May 7th, 2012 / 12:59 am
I was happy to see B-M back on the industry radar screen at this year’s Asia-Pacific PR awards. B-M China won “Product Brand Development Campaign of the Year” for its work on behalf of our client Wrigley, and I was honoured to receive the “PR Agency Head of the Year” award (which was truly a team trophy if there ever was one).
One of the highlights for me this year was being able to hand Brian Cronkhite of B-M Shanghai the “Corporate Communicator of the Year” award for the WPP X Team – in which our firm plays a leading role – for the Ford Motor Company.
December 29th, 2010 / 9:10 am
Burson-Marsteller is expanding its footprint in Southeast Asia as the region is among the most dynamic worldwide, says its Asia-Pacific president and CEO Bob Pickard.
While Singapore is Burson-Marsteller’s biggest market, Indonesia and Malaysia are quickly catching up, he said. Burson-Marsteller also has affiliate partnerships in Thailand, the Philippines and Vietnam. Pickard said the agency is currently looking at interesting opportunities in the Vietnam market, as well as strengthening its ties in Thailand.
Building a strong brand is vital in Southeast Asia as there is a tendency for the PR industry to become bland and commoditised, he said.
The agency believes it is well-positioned to target the Southeast Asian market through its focus on quality PR consulting, digital work and closer affiliate partnerships in the region.
Making Burson-Marsteller a premier brand in Southeast Asia is a priority because “that is what our clients want”, Pickard said in an interview last month.
He said Burson-Marsteller’s Malaysian office, which was launched in November, would be tapping into the demand for premium quality PR, evidenced in the “impatient restlessness of clients shifting from one agency to another”.
“Clients will try one PR firm and when they won’t deliver, they’ll switch. We see a lot of client money restlessly shifting from one agency to the next in this search for quality consulting that we’re trying to provide,” he said, adding that quality — not price — was where the opportunities lay.
Pickard explained that a Malaysian office was necessary due to heightened interest for multinational PR in the weeks following the announcement of its affiliate tie-up with Essence Communications in May.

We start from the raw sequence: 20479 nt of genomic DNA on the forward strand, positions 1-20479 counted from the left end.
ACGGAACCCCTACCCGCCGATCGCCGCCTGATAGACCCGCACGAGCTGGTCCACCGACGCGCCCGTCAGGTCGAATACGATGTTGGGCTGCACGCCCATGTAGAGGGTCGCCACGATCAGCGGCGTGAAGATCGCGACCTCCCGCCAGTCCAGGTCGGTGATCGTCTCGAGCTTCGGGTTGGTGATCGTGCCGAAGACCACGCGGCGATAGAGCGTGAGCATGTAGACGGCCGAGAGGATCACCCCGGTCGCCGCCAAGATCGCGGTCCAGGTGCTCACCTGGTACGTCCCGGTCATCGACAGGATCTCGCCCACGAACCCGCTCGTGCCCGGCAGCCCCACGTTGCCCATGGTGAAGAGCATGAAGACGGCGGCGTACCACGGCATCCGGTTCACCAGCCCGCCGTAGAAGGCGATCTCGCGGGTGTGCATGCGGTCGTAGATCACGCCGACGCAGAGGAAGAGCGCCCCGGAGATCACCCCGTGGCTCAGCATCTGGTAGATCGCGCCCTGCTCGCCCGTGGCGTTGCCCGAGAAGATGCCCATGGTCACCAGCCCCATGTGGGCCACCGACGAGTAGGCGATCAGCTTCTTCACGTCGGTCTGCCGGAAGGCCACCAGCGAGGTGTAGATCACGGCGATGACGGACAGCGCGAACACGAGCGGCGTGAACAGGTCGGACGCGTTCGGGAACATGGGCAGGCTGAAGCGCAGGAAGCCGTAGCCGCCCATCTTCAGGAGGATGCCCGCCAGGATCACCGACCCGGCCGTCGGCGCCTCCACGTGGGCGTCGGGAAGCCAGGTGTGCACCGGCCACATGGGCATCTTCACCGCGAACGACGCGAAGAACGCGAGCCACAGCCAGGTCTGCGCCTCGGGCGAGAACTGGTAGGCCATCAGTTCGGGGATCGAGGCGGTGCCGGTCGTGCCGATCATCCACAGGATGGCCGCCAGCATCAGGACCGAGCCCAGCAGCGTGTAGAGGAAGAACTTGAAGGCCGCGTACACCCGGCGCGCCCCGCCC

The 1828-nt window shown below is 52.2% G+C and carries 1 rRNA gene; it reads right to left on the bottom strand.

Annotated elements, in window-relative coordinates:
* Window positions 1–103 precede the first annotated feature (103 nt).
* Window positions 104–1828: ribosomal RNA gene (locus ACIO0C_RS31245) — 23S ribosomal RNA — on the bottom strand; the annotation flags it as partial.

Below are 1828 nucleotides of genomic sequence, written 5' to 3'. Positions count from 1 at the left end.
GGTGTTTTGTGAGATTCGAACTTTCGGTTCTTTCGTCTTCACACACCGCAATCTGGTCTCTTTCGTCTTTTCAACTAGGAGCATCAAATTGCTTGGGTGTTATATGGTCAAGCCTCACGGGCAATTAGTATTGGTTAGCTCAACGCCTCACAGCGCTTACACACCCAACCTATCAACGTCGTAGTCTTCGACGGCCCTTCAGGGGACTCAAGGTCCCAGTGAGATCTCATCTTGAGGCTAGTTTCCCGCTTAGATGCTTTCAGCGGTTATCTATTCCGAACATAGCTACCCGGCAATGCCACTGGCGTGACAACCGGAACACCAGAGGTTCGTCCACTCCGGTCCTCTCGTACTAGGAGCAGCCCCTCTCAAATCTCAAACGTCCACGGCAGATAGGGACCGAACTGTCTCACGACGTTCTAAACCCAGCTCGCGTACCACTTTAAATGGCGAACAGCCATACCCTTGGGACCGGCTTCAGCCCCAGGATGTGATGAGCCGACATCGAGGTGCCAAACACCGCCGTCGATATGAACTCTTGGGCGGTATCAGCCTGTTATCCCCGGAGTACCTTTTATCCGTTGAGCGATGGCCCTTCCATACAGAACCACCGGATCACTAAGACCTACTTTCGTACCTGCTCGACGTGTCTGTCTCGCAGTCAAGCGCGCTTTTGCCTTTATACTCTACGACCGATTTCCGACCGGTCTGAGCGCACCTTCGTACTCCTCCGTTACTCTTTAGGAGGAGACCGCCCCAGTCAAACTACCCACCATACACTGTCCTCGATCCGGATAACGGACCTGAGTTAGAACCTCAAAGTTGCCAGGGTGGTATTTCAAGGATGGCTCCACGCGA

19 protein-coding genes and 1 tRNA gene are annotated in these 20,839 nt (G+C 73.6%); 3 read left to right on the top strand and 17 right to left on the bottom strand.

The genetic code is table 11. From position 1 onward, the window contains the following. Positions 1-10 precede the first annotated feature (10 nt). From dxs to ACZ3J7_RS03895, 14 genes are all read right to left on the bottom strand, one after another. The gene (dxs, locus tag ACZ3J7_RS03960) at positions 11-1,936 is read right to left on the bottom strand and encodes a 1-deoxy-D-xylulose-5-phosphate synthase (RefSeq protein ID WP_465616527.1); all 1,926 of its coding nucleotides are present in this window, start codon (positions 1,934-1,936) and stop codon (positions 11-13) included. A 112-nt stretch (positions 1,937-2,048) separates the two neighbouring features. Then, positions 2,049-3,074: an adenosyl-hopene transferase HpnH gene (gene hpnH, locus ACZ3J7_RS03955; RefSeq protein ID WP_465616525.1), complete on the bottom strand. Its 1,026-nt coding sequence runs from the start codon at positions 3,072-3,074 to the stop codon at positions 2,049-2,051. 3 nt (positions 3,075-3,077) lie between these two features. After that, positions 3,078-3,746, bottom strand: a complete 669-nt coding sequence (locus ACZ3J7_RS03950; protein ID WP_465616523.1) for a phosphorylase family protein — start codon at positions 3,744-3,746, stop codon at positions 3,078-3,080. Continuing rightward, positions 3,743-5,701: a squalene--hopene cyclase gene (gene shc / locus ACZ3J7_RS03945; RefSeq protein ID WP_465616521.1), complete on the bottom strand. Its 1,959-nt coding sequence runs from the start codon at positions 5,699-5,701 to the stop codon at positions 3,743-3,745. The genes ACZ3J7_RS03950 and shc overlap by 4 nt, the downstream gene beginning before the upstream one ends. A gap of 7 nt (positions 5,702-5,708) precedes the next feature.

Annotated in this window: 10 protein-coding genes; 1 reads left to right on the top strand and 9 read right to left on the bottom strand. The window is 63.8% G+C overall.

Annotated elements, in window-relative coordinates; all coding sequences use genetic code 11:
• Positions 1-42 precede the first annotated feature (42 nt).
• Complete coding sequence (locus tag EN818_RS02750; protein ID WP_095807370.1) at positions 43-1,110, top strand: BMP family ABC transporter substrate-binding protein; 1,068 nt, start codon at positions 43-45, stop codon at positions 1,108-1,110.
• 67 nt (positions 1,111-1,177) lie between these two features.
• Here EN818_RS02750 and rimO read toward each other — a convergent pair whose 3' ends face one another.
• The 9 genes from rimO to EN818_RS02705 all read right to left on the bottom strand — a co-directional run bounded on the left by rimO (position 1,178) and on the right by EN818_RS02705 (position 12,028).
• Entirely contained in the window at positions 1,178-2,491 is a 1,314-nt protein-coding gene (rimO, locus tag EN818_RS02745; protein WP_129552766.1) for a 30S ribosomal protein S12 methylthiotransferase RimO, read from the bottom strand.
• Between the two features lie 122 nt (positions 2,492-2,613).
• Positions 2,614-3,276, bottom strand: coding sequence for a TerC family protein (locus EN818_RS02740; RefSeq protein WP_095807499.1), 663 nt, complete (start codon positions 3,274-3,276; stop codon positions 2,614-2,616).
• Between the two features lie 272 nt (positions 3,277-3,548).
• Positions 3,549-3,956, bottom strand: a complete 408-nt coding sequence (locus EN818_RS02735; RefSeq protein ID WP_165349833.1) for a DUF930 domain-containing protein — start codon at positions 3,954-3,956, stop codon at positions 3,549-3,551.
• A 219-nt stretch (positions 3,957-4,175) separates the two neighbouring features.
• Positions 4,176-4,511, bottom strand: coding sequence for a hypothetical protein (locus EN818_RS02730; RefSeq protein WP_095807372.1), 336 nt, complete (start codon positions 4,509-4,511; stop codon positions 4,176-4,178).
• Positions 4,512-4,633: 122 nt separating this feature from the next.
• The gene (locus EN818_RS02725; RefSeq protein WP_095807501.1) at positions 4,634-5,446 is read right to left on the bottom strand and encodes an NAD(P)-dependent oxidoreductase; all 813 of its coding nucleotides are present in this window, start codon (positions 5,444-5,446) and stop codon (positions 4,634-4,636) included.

He said that that the tie-up with Essence Communications would continue to focus on PR in the area of general publicity and consumer marketing communications. Burson-Marsteller Malaysia would then concentrate on servicing corporate accounts of Asian and international multinational corporations (MNCs) in the area of corporate communications, digital communications, financial communications.
He said affiliate partnerships were not an unusual arrangement, especially since both Burson-Marsteller and Essence Communications share the same parent company — WPP Group.
Recognising that “the most exciting digital work” is happening in Asia, Pickard said the company was sending Asian talent to around the world via transfers — “exporting Asian talent instead of the traditional imports of multinational money, ideas and people”.
“Asian customers who have a global story to tell want a face-to-face relationship in Asia but they want a team to push their agenda and ideas to a global network,” he said.
There is also “huge untapped potential” in digital PR consulting in Asia, said Pickard, citing figures from the Burson-Marsteller’s Asia-Pacific Social Media Study launched in October.
The study reviewed and analysed social media activity by 120 major companies across 12 markets in Asia-Pacific; Australia, China, Hong Kong, India, Indonesia, Japan, Malaysia, Philippines, Singapore, South Korea, Taiwan and Thailand.
The companies surveyed comprise the top 10 companies per country as ranked in the 2009 Wall Street Journal Asia 200 Index.
“We found that less than half (40%) of Asian MNCs had a branded social media presence, compared to twice as many Western MNCs in a similar study. And 55% of that 40% were not using actively what they had established. Statistics show enormous consumption of video in Malaysia yet many companies were not sharing the life of their companies through digital means,” he said.
He said the agency was looking to make digital hires. Helmed by Burson-Marsteller director and market leader Joycelyn Lee, the Malaysian office currently has six staff, including Fleishman-Hillard Kuala Lumpur’s former corporate and finance account director Jida Zainal Azman and former digital strategist Kelvin Lim.
Pickard said from being based on “the artistry of face-to-face relationships”, the PR industry has evolved to include “the science of highly measurable evidence-based undertaking”.
“We have to know analytics, the content side of media in a way like never before. We need relationship connections not just between dozens of journalists but thousands of people.”
The agency practises talent transfers, where employees are posted overseas to be exposed to different cultures across different markets. Not only do employees benefit from the talent transfer experience but clients too appreciate the wider perspective, he said. Talent is about diversity, he said, adding that all the agency’s offices were interested in employing people of various nationalities.
“The PR firm that invests most massively into training and educating intellectual property will be the firm that bright young talents would want to work for.
And that’s the firm clients would wish to hire,” he said.
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- The climate change PR disaster
- climate change
- crisis communications
- guest post
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- national brand
- PR industry
- social media
- speaking platforms
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